Sugar beet show goes on
A key figure at the nation's biggest indoor sugar beet show is gone, but the event goes on. The 52nd annual International Sugarbeet Institute will be held March 12 and 13 at the Alerus Center in Grand Forks, N.D. Doors open at 8:45 a.m. both days...
A key figure at the nation's biggest indoor sugar beet show is gone, but the event goes on.
The 52nd annual International Sugarbeet Institute will be held March 12 and 13 at the Alerus Center in Grand Forks, N.D. Doors open at 8:45 a.m. both days. They close at 5 p.m. March 12 and mid-afternoon March 13. A free breakfast will be offered from 8:45 a.m. to 9:45 a.m. March 13.
Bob Cournia, the Institute's longtime exhibit coordinator, died in a traffic accident Nov. 7. Cournia, 67, was a lifetime farmer in Crookston, Minn., where the event first began.
"He was active for many years as the coordinator. He worked very closely with all the exhibitors," says Mohamed Khan, extension sugar beet specialist for North Dakota State University and the University of Minnesota and chairman of the International Sugarbeet Institute.
Khan, who was involved with the exhibits in prior years, has succeeded Cournia as exhibits coordinator.
Cournia will be honored posthumously in a ceremony at 10 a.m. March 12.
The Red River Valley is the nation's leading sugar beet growing region, and the Institute is billed as the nation's largest sugar beet trade show. An estimated 3,000 to 4,000 people will attend this year, and about 125 companies will exhibit their products. Every exhibit will have a connection to the sugar beet industry.
Products on exhibits will have a combined value of about $5 billion, Khan says.
Low sugar prices have hurt the industry's profitability during the past year, but exhibitor interest in the Institute remains strong, Khan says.
The list of 2014 exhibits includes a new defoliator from Fargo, N.D.-based Amity Technology and a harvester/defoliator from Ropa, a European company.
Although the event is built around exhibits, both days will feature a speaker.
At 1:15 p.m. March 12, Tom Peters, University of Minnesota and North Dakota State University Extension sugarbeet agronomist and weed specialist, will speak on "I Have an Idea: Let's Develop a New Biotech Trait." He recently retired from Monsanto after nearly 24 years with company, working in biotechnology and the development of new traits products.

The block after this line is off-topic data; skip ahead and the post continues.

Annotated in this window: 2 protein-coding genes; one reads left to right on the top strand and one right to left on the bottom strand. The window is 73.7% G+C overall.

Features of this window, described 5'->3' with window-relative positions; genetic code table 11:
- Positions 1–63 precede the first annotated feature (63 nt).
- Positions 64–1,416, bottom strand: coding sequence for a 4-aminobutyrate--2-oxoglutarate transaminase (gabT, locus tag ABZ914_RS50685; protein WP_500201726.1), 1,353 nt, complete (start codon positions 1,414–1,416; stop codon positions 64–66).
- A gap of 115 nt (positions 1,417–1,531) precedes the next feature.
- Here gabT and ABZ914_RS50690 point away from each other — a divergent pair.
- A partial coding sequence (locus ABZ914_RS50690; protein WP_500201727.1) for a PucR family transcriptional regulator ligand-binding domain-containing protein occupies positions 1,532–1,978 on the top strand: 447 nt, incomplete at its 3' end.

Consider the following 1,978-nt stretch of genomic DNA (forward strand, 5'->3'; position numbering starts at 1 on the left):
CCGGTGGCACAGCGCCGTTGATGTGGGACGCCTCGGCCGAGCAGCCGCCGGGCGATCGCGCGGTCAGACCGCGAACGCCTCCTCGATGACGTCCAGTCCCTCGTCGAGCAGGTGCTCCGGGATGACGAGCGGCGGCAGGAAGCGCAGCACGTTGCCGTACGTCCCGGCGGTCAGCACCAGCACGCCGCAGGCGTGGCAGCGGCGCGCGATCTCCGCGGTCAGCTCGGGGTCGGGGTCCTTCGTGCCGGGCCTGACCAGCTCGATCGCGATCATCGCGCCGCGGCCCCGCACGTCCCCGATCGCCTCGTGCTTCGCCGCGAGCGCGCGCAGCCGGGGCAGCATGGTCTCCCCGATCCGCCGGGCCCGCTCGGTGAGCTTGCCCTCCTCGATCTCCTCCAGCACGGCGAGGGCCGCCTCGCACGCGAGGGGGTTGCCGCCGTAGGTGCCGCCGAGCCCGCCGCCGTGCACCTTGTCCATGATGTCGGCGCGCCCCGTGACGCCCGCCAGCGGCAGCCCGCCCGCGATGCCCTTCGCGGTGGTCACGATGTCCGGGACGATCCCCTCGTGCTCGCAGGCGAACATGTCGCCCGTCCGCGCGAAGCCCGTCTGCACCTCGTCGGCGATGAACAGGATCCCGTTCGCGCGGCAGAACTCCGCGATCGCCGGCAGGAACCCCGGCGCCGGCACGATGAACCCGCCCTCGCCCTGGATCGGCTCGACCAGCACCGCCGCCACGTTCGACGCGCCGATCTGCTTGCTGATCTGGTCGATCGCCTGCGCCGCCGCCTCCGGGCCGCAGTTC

Peters will speak on some of the principles of biotech development, Khan says.
At 10:25 a.m. March 13, Gene Taylor will speak on "Going the Extra Mile -- In Athletics and Agriculture." Taylor is athletic director at North Dakota State University in Fargo.
The Institute has gone through a number of changes through the years, according to organizers.
It began in 1963 as a special seminar in the Red River Valley Winter Shows Arena in Crookston, Minn. It later became a two-day trade show and educational seminar.
The original name was the Sugar Beet Grower's Seminar, but the event later adopted its current name. The "International" was added in 1980, when Manitoba sugar growers joined in. The institute continues to attract international visitors, as well as attendees from across the country, although most of the people who attend are from the Upper Midwest.
The event was held for many years at the Crookston arena. The adjacent Crookston National Guard Armory was used for the educational/information seminar held concurrently with the trade show.
Crookston, in northwestern Minnesota, has about 8,000 residents, and some supporters of the Institute liked holding the event in a relatively small community. But organizers decided it should move to larger facilities.
In 1994, the event was held at the Fargodome in Fargo. In 2002, it was held at the Alerus Center. The Institute now alternates between the Fargodome and the Alerus Center.